Waving or drowning? Ali Bacon reviews her social media situation

I don’t know what it takes to fall in love with social media (warped personality? lack of real social life?) but for a while I was head over heels, first of all with my blog and then with Twitter.

Behind the blog
     Blogging came about because of a work remit (I must be one of the few members of the human race who did a course on it!) and shortly after I was offered a paid blogging opportunity on behalf of a golf marketing company. Since I played golf, this was fun, and as long as I churned out a couple of posts a week I was sent a modest but satisfying cheque at the end of each month.
     Nice work if you can get it.
     And by the time the Rather-Be-Golfing goose had stopped laying its golden eggs, I had put together my own writing website using the free Wordpress facility which I knew would provide ‘static’ website pages as well as a blog, enabling me to feel like a) an IT whiz-kid and b) a proper author with a proper website.

Let me say again, all of this was fun, and for a good three years I blogged every week without fail.  I made connections with a quite a few other bloggers (not all writers, just anyone who liked taking their thoughts to the world without having an axe to grind). As time went on my occasional book reviews attracted the attention of publishers and book marketers who offered free review copies – more fun!

By this time Facebook had emerged from its academic and yoof origins but although I signed up (purposes of research, obviously) I steered clear – mere chitchat and gossip – not for me! Twitter on the other hand approached me by stealth. After I signed up (research ..!) it cheekily searched my email. The only two people it came up with already on Twitter (a local author and my niece’s husband) happened to be people I considered to be Quite Interesting - as they did turn out to be. A few followers and followings later I was chatting with a collection of people – a few of whom I knew in real life or had met on my blogging travels – on a regular basis and in a most diverting way. I crafted my tweets to fit the 140 characters and comforted myself with the thought that surely this was a good writing skill.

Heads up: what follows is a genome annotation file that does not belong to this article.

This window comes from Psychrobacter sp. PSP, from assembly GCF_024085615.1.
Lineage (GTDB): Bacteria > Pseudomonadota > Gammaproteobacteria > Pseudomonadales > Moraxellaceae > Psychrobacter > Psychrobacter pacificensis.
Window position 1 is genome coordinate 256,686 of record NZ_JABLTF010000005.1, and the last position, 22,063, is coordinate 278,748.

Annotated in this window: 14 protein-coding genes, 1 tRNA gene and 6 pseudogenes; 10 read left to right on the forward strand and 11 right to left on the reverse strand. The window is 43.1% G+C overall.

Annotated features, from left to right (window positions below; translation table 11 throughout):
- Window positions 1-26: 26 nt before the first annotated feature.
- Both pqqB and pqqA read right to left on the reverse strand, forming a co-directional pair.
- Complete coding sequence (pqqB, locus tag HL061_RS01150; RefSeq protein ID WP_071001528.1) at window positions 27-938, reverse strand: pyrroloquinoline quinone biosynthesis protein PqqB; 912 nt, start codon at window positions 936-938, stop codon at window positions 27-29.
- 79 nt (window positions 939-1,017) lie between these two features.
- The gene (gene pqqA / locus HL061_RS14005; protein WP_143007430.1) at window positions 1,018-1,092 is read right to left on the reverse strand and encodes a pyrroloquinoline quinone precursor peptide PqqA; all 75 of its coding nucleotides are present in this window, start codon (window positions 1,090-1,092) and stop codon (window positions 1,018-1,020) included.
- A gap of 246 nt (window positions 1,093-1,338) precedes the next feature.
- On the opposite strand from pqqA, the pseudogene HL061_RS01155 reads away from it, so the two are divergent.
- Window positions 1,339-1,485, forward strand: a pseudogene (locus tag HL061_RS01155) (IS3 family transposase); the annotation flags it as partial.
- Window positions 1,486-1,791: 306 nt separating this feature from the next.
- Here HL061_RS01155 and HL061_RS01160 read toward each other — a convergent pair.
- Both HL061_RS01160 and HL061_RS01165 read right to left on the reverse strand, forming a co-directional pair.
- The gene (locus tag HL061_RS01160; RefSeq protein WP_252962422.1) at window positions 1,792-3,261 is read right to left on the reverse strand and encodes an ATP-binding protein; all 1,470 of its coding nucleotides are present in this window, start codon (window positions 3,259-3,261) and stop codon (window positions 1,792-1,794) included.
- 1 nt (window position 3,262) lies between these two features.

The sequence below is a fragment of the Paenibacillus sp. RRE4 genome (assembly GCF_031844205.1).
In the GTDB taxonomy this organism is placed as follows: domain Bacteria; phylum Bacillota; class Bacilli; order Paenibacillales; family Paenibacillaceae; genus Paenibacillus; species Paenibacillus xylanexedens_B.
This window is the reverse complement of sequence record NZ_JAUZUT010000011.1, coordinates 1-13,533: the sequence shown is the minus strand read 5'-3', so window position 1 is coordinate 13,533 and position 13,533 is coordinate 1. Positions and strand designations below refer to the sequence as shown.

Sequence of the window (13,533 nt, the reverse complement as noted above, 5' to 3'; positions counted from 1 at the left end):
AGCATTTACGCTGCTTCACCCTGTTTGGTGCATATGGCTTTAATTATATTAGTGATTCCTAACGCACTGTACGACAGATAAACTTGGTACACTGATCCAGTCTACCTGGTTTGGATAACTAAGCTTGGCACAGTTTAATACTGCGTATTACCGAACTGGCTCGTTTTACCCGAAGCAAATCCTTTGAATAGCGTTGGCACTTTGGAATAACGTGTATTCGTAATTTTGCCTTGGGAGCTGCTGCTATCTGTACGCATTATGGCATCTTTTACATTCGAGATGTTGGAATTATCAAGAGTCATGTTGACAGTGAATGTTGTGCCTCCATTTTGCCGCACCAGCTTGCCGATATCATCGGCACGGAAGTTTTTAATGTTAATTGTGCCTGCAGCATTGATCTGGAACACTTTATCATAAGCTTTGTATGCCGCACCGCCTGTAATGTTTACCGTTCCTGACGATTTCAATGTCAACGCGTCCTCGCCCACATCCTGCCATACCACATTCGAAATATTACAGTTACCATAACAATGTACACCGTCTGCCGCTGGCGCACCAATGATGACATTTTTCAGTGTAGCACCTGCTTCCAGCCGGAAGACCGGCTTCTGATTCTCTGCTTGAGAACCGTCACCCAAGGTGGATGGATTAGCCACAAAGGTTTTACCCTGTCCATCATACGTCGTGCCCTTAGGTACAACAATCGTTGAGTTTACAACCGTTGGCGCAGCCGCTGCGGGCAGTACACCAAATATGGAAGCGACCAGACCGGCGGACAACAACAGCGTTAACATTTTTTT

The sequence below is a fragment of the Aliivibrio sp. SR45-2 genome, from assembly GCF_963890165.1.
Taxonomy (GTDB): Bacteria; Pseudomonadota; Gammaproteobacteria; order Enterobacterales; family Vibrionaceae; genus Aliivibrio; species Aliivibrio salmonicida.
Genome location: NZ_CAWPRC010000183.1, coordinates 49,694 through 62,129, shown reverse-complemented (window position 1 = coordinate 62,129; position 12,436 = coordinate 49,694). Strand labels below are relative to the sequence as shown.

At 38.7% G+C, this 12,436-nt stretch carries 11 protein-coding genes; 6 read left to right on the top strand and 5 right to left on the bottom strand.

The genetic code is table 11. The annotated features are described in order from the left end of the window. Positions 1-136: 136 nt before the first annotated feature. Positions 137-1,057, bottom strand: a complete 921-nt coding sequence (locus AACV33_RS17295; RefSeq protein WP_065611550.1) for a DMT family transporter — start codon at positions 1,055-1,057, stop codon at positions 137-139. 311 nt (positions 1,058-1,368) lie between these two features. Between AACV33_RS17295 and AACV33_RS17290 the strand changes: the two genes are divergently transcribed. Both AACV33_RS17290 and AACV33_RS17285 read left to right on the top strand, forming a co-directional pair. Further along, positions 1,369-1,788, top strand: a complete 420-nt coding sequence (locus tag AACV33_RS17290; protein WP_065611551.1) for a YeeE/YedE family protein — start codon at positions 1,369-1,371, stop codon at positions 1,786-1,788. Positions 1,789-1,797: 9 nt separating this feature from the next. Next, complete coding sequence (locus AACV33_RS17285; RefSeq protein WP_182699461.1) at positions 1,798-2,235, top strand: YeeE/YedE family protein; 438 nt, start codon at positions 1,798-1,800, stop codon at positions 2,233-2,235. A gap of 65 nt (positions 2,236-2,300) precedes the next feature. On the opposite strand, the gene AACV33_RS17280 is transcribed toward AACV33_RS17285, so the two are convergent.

So what went wrong? Well nothing really because I had a novel published and my group of chatty friends turned into my social media platform – just what I needed!  Or was it?

Sell, sell, sell!
In what seemed like a piece of good timing, I had come across an authors’ collective (not this one) intent on (amongst other things) harnessing the power of social media to sell books.  I applied, I was accepted. Result. I now had a bigger band of followers/friends (FB could no longer be ignored) to have fun with. The only thing was that I was also duty bound to tweet and share on their behalves. No problem – a bit of time management was all that was required. I joined Linked In and discovered Hootsuite – a platform which will post for you across social media and schedule posts for different times of day. I dabbled in Triber too. Magic!

Hootsuit: notification, notification, notification!
 But somehow there was a subtle change in my social media activity. Basically it had become work, not play. Also, the Hootsuite interface – which I used instead of Twitter - gave more emphasis to mentions and retweets (i.e. my own profile) but discouraged me from reading the massive amount of stuff appearing in my news feed. 

Great, why read all that when it’s the mentions that count? But the overall result was that I lost interest in my old love, using it as a publicising tool rather than a chat room and transferring real socialising into Facebook. Of course the other reason I lost interest was that I was mostly reading other people’s publicity. I began to wonder if I was as annoying as they were!

Twitter - who's out there? 
Help – or sanity – arrived in an unexpected form. I took on the role of blogging and tweeting on behalf of my writing group (as no one else had the time or interest) and to save myself from confusion I restricted that activity to the original Twitter interface. After initial annoyance at its comparative clunkiness, I realised I was forming more interesting connections there than in my own account. By starting afresh I remembered Twitter could be fun.